RAM 80B stores information for triggering the various alarms and for activating pressurizing means 14 and pressure relief means 16. Port "A" of RAM 80B is configured to convey the following signals:
______________________________________OUTPUT LINE OFRAM 80B SIGNAL______________________________________PA0 audible alarm triggerPA1 time alarm triggerPA2 pressure alarm trigger (over or under pressurization)PA3 not usedPA4 activation signal for pressurizing means 14PA5 activation signal for pressurizing relief means 16PA6 timer enablePA7 not used______________________________________
Port "B" of RAM 80B is configured to convey the following signals:
______________________________________OUTPUT LINE OFRAM 80B SIGNAL______________________________________PBB0 Normal Mode status signalPBB1 Self Test Mode status signalPBB2-PBB7 not used______________________________________
Display Interface 96 is an Intel 8279 display/keyboard interface controller integrated circuit which handles the formatting of information appearing in displays 38 and 40. Microprocessor 78 converts the "pressure" or "time" information to be displayed into a BCD format which is passed to display interface 96 when the address presented at microprocessor lines All through A15 results in the "enabling" of display interface 96 by chip select 100. The BCD digits representing "pressure" are passed on lines 0A0 through 0A3 from display interface 96 via connector J5/J6 to a National Semiconductor DS8858 BCD to 7 segment decoder/driver 104 (FIG. 6), which passes the decoded 7 segment information to display 38. The BCD digits representing "time" are passed in similar fashion on lines 0B0 through 0B3 from display interface 96 to display 40 via a second decoder/driver 105. Display interface 96 also generates an appropriate 3 bit signal on lines S0 through S2 to determine .hwich of the six individual display digits of displays 38 and 40 are to be activated. The S0-S2 signals pass through a National Semiconducter DS8863 hex inverting buffer 106 (FIG. 6) which absorbs sink current from the displays.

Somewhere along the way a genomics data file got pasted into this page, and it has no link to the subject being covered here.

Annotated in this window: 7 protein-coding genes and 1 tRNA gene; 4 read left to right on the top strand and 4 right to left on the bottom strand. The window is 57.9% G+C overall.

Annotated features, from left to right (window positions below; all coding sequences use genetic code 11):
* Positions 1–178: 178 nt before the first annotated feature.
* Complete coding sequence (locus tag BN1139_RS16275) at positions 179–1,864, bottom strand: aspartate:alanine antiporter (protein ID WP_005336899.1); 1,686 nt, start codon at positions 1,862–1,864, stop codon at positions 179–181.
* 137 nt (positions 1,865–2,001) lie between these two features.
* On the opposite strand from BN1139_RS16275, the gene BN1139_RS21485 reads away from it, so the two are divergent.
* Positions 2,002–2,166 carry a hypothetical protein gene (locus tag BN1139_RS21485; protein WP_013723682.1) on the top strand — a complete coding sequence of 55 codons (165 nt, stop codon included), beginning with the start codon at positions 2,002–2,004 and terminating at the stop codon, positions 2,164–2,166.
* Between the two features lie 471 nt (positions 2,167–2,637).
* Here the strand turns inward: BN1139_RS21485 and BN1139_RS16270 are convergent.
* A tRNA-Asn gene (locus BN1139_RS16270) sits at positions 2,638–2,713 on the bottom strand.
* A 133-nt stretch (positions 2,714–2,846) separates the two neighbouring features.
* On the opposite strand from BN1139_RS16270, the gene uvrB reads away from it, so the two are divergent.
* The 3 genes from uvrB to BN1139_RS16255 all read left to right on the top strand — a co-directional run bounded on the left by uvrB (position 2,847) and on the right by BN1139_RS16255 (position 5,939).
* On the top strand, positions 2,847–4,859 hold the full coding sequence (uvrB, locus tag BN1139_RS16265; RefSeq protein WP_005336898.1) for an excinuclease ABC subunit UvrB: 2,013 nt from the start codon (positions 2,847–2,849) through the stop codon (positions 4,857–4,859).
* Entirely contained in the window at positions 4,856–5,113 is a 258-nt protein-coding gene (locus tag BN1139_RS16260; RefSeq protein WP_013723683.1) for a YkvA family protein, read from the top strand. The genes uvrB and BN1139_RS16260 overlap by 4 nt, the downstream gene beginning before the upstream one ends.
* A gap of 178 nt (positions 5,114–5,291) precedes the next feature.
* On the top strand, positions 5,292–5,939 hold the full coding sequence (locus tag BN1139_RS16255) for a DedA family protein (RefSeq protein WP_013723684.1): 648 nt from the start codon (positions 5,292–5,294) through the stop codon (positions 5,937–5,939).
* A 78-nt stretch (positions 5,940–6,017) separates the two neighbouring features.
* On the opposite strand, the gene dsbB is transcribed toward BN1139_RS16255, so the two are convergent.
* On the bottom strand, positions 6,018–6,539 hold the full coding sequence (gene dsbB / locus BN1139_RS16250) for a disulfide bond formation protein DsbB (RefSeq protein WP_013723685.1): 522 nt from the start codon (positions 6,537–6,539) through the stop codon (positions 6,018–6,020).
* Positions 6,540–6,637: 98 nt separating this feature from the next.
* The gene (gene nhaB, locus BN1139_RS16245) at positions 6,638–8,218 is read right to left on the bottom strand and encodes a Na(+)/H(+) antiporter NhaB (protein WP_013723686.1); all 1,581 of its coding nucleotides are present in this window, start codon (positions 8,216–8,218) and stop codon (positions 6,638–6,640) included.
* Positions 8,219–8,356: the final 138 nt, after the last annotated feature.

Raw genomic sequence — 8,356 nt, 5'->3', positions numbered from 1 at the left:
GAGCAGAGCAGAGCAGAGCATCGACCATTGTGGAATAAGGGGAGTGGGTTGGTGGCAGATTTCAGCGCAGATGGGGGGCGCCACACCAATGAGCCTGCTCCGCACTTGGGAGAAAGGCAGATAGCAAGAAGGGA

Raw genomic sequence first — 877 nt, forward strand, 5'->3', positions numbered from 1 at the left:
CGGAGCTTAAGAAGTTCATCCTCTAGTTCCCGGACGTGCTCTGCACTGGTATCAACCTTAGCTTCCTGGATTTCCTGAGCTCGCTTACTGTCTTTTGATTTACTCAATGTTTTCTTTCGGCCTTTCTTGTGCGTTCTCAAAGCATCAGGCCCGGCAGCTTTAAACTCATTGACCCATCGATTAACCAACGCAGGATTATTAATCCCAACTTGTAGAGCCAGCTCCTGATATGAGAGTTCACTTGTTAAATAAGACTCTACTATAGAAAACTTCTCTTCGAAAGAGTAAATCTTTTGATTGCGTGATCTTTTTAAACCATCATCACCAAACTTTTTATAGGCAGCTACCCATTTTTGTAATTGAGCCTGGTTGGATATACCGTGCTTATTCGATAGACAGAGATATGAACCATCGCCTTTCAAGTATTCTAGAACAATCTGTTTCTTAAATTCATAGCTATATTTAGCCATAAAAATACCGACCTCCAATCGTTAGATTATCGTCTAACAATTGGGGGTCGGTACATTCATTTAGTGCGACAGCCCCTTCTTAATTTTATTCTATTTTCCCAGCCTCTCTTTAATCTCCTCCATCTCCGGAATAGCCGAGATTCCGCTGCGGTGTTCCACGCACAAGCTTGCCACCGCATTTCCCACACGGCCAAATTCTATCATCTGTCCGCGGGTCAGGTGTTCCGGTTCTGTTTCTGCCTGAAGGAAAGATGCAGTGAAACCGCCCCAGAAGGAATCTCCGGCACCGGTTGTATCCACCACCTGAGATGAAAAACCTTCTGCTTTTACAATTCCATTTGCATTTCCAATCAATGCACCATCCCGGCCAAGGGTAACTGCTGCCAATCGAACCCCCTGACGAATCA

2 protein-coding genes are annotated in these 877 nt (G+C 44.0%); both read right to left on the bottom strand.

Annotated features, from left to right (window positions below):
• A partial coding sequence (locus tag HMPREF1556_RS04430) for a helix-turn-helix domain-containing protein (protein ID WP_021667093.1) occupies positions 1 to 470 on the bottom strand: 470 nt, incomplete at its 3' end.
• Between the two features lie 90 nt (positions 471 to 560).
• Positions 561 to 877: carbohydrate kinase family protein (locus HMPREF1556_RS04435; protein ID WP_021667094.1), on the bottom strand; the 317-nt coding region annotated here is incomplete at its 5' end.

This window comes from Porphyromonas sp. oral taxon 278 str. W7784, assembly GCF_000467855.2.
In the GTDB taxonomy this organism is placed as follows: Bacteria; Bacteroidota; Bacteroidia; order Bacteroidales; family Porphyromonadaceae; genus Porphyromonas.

As mentioned above, the "time" or "pressure" displays are caused to flash on and off when a pressure or time alarm is triggered. As indicated in FIG. 6, one-half of a National Semiconductor 74LS32 quad or gate 108 is used to gate the time and pressure alarm trigger signals appearing at lines PA1 and PA2 respectively of RAM 80B with a 3 hertz clock signal for presentation to the blanking input of decoder/drivers 104 and 105 in order to flash either display upon triggering of the appropriate alarm.